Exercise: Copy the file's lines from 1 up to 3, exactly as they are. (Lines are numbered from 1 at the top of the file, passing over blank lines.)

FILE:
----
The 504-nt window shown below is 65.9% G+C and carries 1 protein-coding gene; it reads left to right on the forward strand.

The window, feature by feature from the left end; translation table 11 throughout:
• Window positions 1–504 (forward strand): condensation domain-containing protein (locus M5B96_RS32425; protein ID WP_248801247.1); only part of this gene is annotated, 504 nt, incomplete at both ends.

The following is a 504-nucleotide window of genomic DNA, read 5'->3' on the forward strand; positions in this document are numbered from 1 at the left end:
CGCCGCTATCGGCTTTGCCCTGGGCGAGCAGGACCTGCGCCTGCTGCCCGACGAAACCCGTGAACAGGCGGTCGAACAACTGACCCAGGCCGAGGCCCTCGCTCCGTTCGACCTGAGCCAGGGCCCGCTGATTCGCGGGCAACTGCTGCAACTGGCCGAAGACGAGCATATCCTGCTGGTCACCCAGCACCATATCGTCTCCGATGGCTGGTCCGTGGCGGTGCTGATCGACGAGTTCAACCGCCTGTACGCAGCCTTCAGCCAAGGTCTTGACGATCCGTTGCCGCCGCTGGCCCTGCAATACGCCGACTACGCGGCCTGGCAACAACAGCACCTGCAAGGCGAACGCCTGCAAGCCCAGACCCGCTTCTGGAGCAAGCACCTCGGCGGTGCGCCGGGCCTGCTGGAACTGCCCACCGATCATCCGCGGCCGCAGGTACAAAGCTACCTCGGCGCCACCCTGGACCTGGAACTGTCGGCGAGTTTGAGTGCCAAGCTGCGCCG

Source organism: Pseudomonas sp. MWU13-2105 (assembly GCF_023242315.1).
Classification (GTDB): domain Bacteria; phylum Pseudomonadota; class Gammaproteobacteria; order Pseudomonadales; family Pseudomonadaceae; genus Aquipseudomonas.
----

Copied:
The 504-nt window shown below is 65.9% G+C and carries 1 protein-coding gene; it reads left to right on the forward strand.

The window, feature by feature from the left end; translation table 11 throughout:
• Window positions 1–504 (forward strand): condensation domain-containing protein (locus M5B96_RS32425; protein ID WP_248801247.1); only part of this gene is annotated, 504 nt, incomplete at both ends.